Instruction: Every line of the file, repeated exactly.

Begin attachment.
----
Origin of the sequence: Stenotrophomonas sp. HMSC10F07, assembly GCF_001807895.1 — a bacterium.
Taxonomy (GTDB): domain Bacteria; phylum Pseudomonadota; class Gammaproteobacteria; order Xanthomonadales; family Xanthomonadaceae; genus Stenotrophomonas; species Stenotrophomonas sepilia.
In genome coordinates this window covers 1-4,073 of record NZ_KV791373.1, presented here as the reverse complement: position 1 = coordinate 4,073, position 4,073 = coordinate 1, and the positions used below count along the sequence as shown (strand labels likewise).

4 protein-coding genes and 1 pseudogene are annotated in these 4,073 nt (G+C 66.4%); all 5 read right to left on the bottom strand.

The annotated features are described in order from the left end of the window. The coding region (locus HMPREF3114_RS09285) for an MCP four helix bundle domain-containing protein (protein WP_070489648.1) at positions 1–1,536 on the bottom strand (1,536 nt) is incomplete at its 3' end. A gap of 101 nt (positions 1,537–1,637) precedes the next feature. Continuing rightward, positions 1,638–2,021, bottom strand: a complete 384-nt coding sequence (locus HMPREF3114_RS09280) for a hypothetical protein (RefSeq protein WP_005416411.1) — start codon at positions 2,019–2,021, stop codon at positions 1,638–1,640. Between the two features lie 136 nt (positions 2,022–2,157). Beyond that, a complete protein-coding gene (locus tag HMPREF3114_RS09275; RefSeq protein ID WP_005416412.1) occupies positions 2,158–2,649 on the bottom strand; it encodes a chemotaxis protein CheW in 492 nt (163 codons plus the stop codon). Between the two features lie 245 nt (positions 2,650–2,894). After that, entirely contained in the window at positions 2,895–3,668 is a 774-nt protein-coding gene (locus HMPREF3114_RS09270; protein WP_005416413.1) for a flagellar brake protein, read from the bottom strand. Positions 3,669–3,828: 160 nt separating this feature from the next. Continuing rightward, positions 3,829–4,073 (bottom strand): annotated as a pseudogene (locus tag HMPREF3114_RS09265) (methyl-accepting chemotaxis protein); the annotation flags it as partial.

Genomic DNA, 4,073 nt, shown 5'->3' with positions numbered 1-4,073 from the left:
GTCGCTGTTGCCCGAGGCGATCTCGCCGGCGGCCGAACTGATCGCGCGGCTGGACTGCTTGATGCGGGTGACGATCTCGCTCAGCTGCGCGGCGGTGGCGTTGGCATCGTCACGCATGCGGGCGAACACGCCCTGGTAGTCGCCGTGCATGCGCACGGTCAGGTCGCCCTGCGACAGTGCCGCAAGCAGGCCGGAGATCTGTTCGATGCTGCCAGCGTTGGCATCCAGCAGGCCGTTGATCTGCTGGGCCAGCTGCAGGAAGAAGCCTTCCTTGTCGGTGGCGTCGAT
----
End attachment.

Origin of the sequence: Stenotrophomonas sp. HMSC10F07, assembly GCF_001807895.1 — a bacterium.
Taxonomy (GTDB): domain Bacteria; phylum Pseudomonadota; class Gammaproteobacteria; order Xanthomonadales; family Xanthomonadaceae; genus Stenotrophomonas; species Stenotrophomonas sepilia.
In genome coordinates this window covers 1-4,073 of record NZ_KV791373.1, presented here as the reverse complement: position 1 = coordinate 4,073, position 4,073 = coordinate 1, and the positions used below count along the sequence as shown (strand labels likewise).

4 protein-coding genes and 1 pseudogene are annotated in these 4,073 nt (G+C 66.4%); all 5 read right to left on the bottom strand.

The annotated features are described in order from the left end of the window. The coding region (locus HMPREF3114_RS09285) for an MCP four helix bundle domain-containing protein (protein WP_070489648.1) at positions 1–1,536 on the bottom strand (1,536 nt) is incomplete at its 3' end. A gap of 101 nt (positions 1,537–1,637) precedes the next feature. Continuing rightward, positions 1,638–2,021, bottom strand: a complete 384-nt coding sequence (locus HMPREF3114_RS09280) for a hypothetical protein (RefSeq protein WP_005416411.1) — start codon at positions 2,019–2,021, stop codon at positions 1,638–1,640. Between the two features lie 136 nt (positions 2,022–2,157). Beyond that, a complete protein-coding gene (locus tag HMPREF3114_RS09275; RefSeq protein ID WP_005416412.1) occupies positions 2,158–2,649 on the bottom strand; it encodes a chemotaxis protein CheW in 492 nt (163 codons plus the stop codon). Between the two features lie 245 nt (positions 2,650–2,894). After that, entirely contained in the window at positions 2,895–3,668 is a 774-nt protein-coding gene (locus HMPREF3114_RS09270; protein WP_005416413.1) for a flagellar brake protein, read from the bottom strand. Positions 3,669–3,828: 160 nt separating this feature from the next. Continuing rightward, positions 3,829–4,073 (bottom strand): annotated as a pseudogene (locus tag HMPREF3114_RS09265) (methyl-accepting chemotaxis protein); the annotation flags it as partial.

Genomic DNA, 4,073 nt, shown 5'->3' with positions numbered 1-4,073 from the left:
GTCGCTGTTGCCCGAGGCGATCTCGCCGGCGGCCGAACTGATCGCGCGGCTGGACTGCTTGATGCGGGTGACGATCTCGCTCAGCTGCGCGGCGGTGGCGTTGGCATCGTCACGCATGCGGGCGAACACGCCCTGGTAGTCGCCGTGCATGCGCACGGTCAGGTCGCCCTGCGACAGTGCCGCAAGCAGGCCGGAGATCTGTTCGATGCTGCCAGCGTTGGCATCCAGCAGGCCGTTGATCTGCTGGGCCAGCTGCAGGAAGAAGCCTTCCTTGTCGGTGGCGTCGAT